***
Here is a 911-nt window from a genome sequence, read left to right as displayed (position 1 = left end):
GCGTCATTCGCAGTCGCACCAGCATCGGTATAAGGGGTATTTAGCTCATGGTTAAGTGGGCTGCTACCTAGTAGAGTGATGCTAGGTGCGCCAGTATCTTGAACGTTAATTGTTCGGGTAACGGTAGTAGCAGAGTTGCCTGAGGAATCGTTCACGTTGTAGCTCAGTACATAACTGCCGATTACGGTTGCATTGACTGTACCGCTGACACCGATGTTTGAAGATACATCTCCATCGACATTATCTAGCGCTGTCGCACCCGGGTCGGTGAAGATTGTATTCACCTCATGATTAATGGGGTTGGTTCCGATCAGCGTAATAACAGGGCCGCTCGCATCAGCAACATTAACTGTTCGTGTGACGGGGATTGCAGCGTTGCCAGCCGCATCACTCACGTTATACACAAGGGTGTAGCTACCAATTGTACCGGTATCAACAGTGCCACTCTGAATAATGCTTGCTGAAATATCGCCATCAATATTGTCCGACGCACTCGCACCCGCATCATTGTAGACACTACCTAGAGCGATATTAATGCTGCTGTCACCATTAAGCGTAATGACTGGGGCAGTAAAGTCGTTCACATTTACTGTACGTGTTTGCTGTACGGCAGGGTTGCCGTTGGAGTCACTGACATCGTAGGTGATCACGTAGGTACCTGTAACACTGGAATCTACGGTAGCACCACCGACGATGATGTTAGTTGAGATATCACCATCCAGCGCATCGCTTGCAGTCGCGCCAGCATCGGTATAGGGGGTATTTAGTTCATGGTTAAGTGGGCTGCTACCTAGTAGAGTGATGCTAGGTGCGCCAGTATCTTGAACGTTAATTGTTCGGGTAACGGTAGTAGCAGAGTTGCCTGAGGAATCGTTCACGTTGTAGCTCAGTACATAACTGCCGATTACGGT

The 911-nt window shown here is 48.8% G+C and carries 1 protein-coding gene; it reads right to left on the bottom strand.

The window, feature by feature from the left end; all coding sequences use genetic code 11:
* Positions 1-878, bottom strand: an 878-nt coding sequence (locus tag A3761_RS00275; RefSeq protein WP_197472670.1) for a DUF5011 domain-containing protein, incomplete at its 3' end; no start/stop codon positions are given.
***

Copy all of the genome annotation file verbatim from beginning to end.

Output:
Here is a 911-nt window from a genome sequence, read left to right as displayed (position 1 = left end):
GCGTCATTCGCAGTCGCACCAGCATCGGTATAAGGGGTATTTAGCTCATGGTTAAGTGGGCTGCTACCTAGTAGAGTGATGCTAGGTGCGCCAGTATCTTGAACGTTAATTGTTCGGGTAACGGTAGTAGCAGAGTTGCCTGAGGAATCGTTCACGTTGTAGCTCAGTACATAACTGCCGATTACGGTTGCATTGACTGTACCGCTGACACCGATGTTTGAAGATACATCTCCATCGACATTATCTAGCGCTGTCGCACCCGGGTCGGTGAAGATTGTATTCACCTCATGATTAATGGGGTTGGTTCCGATCAGCGTAATAACAGGGCCGCTCGCATCAGCAACATTAACTGTTCGTGTGACGGGGATTGCAGCGTTGCCAGCCGCATCACTCACGTTATACACAAGGGTGTAGCTACCAATTGTACCGGTATCAACAGTGCCACTCTGAATAATGCTTGCTGAAATATCGCCATCAATATTGTCCGACGCACTCGCACCCGCATCATTGTAGACACTACCTAGAGCGATATTAATGCTGCTGTCACCATTAAGCGTAATGACTGGGGCAGTAAAGTCGTTCACATTTACTGTACGTGTTTGCTGTACGGCAGGGTTGCCGTTGGAGTCACTGACATCGTAGGTGATCACGTAGGTACCTGTAACACTGGAATCTACGGTAGCACCACCGACGATGATGTTAGTTGAGATATCACCATCCAGCGCATCGCTTGCAGTCGCGCCAGCATCGGTATAGGGGGTATTTAGTTCATGGTTAAGTGGGCTGCTACCTAGTAGAGTGATGCTAGGTGCGCCAGTATCTTGAACGTTAATTGTTCGGGTAACGGTAGTAGCAGAGTTGCCTGAGGAATCGTTCACGTTGTAGCTCAGTACATAACTGCCGATTACGGT

The 911-nt window shown here is 48.8% G+C and carries 1 protein-coding gene; it reads right to left on the bottom strand.

The window, feature by feature from the left end; all coding sequences use genetic code 11:
* Positions 1-878, bottom strand: an 878-nt coding sequence (locus tag A3761_RS00275; RefSeq protein WP_197472670.1) for a DUF5011 domain-containing protein, incomplete at its 3' end; no start/stop codon positions are given.